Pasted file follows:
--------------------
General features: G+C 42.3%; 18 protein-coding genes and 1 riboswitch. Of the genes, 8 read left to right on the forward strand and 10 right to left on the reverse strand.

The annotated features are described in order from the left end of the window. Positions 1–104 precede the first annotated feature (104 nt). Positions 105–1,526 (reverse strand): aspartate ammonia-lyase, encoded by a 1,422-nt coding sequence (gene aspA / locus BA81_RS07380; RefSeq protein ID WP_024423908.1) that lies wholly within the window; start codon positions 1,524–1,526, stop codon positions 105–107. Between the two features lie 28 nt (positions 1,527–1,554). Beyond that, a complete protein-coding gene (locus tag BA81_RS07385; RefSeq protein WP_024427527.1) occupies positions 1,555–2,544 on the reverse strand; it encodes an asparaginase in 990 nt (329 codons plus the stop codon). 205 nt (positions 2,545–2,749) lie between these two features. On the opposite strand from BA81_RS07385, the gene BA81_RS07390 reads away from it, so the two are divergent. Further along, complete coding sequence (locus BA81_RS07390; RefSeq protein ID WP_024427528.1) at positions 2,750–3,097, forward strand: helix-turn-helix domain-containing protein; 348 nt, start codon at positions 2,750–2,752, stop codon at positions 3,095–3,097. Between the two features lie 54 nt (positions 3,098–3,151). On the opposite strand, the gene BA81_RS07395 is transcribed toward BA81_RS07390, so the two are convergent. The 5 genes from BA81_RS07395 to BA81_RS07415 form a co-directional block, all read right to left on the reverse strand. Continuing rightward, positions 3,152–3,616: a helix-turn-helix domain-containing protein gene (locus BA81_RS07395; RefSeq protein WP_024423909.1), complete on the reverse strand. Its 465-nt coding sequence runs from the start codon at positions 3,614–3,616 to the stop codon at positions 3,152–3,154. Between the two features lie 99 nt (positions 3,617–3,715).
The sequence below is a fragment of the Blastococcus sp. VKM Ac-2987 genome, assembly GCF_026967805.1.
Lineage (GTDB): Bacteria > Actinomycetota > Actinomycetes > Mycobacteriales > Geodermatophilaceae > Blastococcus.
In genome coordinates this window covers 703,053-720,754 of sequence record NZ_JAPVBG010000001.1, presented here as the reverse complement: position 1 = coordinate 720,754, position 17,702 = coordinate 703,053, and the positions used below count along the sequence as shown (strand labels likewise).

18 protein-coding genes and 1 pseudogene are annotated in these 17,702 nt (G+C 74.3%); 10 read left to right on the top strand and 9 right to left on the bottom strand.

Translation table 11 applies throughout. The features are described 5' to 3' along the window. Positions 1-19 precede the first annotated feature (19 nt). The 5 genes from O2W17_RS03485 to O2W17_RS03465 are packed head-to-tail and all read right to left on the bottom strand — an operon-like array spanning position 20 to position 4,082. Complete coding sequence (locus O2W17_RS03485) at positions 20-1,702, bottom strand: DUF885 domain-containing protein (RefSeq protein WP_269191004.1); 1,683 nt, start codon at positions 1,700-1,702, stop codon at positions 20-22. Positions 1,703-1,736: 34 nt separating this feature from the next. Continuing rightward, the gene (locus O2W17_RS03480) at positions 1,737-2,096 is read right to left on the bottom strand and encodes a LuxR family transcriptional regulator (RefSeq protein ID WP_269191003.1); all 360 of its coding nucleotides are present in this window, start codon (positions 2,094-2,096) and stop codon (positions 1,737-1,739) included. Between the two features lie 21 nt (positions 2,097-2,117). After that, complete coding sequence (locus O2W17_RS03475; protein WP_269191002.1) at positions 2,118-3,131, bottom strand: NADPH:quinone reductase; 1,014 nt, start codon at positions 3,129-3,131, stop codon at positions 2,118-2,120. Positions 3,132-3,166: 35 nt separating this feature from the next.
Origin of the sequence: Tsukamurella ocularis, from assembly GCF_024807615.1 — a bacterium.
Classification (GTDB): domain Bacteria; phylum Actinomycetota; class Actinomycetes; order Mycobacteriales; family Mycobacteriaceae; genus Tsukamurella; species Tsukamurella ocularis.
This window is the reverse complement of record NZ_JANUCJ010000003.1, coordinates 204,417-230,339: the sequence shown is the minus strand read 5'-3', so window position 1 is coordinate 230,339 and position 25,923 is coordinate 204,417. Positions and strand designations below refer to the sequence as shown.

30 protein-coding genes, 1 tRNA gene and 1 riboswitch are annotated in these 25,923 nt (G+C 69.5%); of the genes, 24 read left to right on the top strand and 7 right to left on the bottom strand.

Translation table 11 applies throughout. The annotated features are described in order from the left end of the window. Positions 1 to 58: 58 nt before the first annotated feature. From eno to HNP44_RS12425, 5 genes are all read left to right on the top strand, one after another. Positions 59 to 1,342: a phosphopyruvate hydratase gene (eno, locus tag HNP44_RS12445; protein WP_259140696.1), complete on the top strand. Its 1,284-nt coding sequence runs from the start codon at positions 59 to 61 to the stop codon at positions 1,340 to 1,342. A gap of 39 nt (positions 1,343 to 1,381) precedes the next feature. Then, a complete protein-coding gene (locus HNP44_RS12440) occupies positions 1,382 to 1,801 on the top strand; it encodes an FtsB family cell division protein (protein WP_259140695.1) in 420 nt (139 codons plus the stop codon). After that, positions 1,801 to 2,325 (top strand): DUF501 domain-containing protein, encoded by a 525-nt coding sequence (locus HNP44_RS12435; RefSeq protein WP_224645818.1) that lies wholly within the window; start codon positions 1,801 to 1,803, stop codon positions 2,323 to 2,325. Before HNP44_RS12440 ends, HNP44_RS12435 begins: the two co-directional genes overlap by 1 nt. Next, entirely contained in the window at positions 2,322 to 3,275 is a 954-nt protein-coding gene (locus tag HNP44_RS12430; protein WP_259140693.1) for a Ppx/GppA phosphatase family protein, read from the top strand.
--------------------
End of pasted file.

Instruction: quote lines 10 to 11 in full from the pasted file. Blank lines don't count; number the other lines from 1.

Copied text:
This window is the reverse complement of record NZ_JANUCJ010000003.1, coordinates 204,417-230,339: the sequence shown is the minus strand read 5'-3', so window position 1 is coordinate 230,339 and position 25,923 is coordinate 204,417. Positions and strand designations below refer to the sequence as shown.

30 protein-coding genes, 1 tRNA gene and 1 riboswitch are annotated in these 25,923 nt (G+C 69.5%); of the genes, 24 read left to right on the top strand and 7 right to left on the bottom strand.